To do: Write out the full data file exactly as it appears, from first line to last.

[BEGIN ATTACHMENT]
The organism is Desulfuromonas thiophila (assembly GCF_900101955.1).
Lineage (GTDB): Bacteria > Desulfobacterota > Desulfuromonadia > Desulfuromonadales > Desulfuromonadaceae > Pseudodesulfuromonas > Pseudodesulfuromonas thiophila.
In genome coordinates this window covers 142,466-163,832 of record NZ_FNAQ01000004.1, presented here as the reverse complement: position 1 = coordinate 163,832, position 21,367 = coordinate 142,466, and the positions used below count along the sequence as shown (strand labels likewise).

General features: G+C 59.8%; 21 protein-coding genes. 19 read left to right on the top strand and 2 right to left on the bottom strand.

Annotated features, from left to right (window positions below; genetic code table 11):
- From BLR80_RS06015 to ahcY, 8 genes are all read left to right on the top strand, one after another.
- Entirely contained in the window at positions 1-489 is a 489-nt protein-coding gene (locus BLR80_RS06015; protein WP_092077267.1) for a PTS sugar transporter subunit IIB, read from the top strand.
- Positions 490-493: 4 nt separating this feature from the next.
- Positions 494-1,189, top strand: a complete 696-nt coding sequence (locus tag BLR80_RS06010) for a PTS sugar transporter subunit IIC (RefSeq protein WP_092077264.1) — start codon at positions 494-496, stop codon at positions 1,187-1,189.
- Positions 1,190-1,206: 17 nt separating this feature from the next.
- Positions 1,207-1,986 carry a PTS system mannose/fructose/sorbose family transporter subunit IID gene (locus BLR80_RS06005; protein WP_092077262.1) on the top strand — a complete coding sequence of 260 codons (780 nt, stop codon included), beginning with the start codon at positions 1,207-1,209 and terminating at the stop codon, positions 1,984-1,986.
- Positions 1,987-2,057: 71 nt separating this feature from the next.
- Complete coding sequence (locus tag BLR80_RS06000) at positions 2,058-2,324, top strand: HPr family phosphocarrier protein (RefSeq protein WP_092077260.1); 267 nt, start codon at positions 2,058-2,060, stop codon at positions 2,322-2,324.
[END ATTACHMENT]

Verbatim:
The organism is Desulfuromonas thiophila (assembly GCF_900101955.1).
Lineage (GTDB): Bacteria > Desulfobacterota > Desulfuromonadia > Desulfuromonadales > Desulfuromonadaceae > Pseudodesulfuromonas > Pseudodesulfuromonas thiophila.
In genome coordinates this window covers 142,466-163,832 of record NZ_FNAQ01000004.1, presented here as the reverse complement: position 1 = coordinate 163,832, position 21,367 = coordinate 142,466, and the positions used below count along the sequence as shown (strand labels likewise).

General features: G+C 59.8%; 21 protein-coding genes. 19 read left to right on the top strand and 2 right to left on the bottom strand.

Annotated features, from left to right (window positions below; genetic code table 11):
- From BLR80_RS06015 to ahcY, 8 genes are all read left to right on the top strand, one after another.
- Entirely contained in the window at positions 1-489 is a 489-nt protein-coding gene (locus BLR80_RS06015; protein WP_092077267.1) for a PTS sugar transporter subunit IIB, read from the top strand.
- Positions 490-493: 4 nt separating this feature from the next.
- Positions 494-1,189, top strand: a complete 696-nt coding sequence (locus tag BLR80_RS06010) for a PTS sugar transporter subunit IIC (RefSeq protein WP_092077264.1) — start codon at positions 494-496, stop codon at positions 1,187-1,189.
- Positions 1,190-1,206: 17 nt separating this feature from the next.
- Positions 1,207-1,986 carry a PTS system mannose/fructose/sorbose family transporter subunit IID gene (locus BLR80_RS06005; protein WP_092077262.1) on the top strand — a complete coding sequence of 260 codons (780 nt, stop codon included), beginning with the start codon at positions 1,207-1,209 and terminating at the stop codon, positions 1,984-1,986.
- Positions 1,987-2,057: 71 nt separating this feature from the next.
- Complete coding sequence (locus tag BLR80_RS06000) at positions 2,058-2,324, top strand: HPr family phosphocarrier protein (RefSeq protein WP_092077260.1); 267 nt, start codon at positions 2,058-2,060, stop codon at positions 2,322-2,324.